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Staithes to Whitby Coastal Path

Staithes to Whitby Coastal Path


Staithes village which is about ten miles north west of Whitby. There is a car park above the village however this option would need two cars. Without such a luxury, it is best to park in Whitby then catch the bus to Staithes. The bus station is next to the railway station by the harbour.


16 km      About 4 – 5 hours


No peaks as this is essentially an edge walk but there are “ups and downs”.

OL 27, 1:25 000, North Yorks Moors Eastern Area.


The North Yorkshire Coast is dramatic with many cliffs and rocky beaches. Unfortunately, it is eroding rather quickly as the exposed rock is very soft and crumbly. The Cleveland Way runs along much of the coast and this route uses much of it. Navigation is relatively straightforward (keep the sea on your left!!). There are signs much of the way but there are a few places where some are needed. Runswick Bay Beach may not be accessible during a very high tide.


(1) Catch the bus to Staithes. It will drop you off on the main road above Staithes. Walk a little further then take the first road on the right which descends to Staithes village. Walk through the village (right at the bottom of the hill) to reach Church Street which is the last street on the right. Walk up this steep street to pick up the path. A little further take the left fork. This takes one up on to the top of the cliffs. Pass an old stone “shed” then continue on the obvious path until a cluster of houses is reached which is Port Mulgrave. Leave the road soon after and follow the path which, initially, descends slightly. Continue, with uphill stepped section until the path turns inland to go around Runswick Bay where it soon meets a road. When the main road in Runswick is reached take the steep road down to the beach. There are public toilets at the bottom behind the rescue centre/lifeboat station (off to the left).

(2) Follow the beach around the bay past a worn cliff with some caves until an obvious gully/gorge is reached. There does not seem to be a path up it but this is the way. A stream runs down it and it could be awkward, on slippery rocks, after rain but a footpath arrow is soon reached and the way leads to some steps which climb up the left hand side. The steps go on for a long time but eventually emerge on the top of the cliffs and one soon reaches Kettleness which is a large farm and a few houses. Continue on the Cleveland Way towards Sandsend until the top of some steep steps is reached. These need care and it is quite a long descent to reach the track bed of a disused railway. At the bottom, one can look back to the start of a closed tunnel. The going is now much easier on the old track bed and continues almost to Sandsend until a gate blocks the track and one descends left into Sandsend car park where there are seats and toilets.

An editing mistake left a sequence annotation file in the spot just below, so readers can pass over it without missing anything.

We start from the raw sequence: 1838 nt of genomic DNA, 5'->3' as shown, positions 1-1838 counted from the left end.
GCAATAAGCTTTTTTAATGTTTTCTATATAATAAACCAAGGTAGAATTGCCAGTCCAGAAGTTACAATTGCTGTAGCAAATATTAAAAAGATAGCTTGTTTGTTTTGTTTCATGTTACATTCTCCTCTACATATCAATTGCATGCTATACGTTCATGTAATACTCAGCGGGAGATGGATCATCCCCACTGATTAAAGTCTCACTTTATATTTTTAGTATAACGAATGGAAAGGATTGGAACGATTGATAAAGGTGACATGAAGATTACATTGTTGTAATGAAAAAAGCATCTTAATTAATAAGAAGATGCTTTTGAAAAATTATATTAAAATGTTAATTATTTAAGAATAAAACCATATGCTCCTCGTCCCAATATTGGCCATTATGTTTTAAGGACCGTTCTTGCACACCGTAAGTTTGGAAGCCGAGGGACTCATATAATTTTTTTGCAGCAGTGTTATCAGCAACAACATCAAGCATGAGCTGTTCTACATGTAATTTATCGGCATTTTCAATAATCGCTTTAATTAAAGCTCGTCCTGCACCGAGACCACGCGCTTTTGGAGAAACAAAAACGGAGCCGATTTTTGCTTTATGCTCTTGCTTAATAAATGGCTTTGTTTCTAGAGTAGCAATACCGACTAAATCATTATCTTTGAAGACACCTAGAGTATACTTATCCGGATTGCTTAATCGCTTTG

(3) Cross the “river” and follow the coastal road which is the true course of the Cleveland Way. It turns back to the cliffs just after the golf club and soon looks down on the shore. (It might be possible to reach this point along the shore but it has not been checked and the way may be blocked by cliffs, especially at high tide.) There is a choice of routes now, either low or high. High seems to offer better views. It continues before going behind some houses then becoming a road and passing Whitby Pavilion before reaching the Captain Cook statue which overlooks Whitby harbour. There is an arch made of whale bones nearby and Whitby Abbey is clearly visible across the harbour. From the statue, head inland, above the harbour, by a choice of routes and descend into the town.


(a) This walk took place on 1st February, 2016, during Storm Henry which was gusting severe gale force and offshore – not the best direction with cliffs on that side! If one is contemplating this route in such conditions then consider, very carefully, if it is safe to do so. On this day, the wind would have picked up small children.

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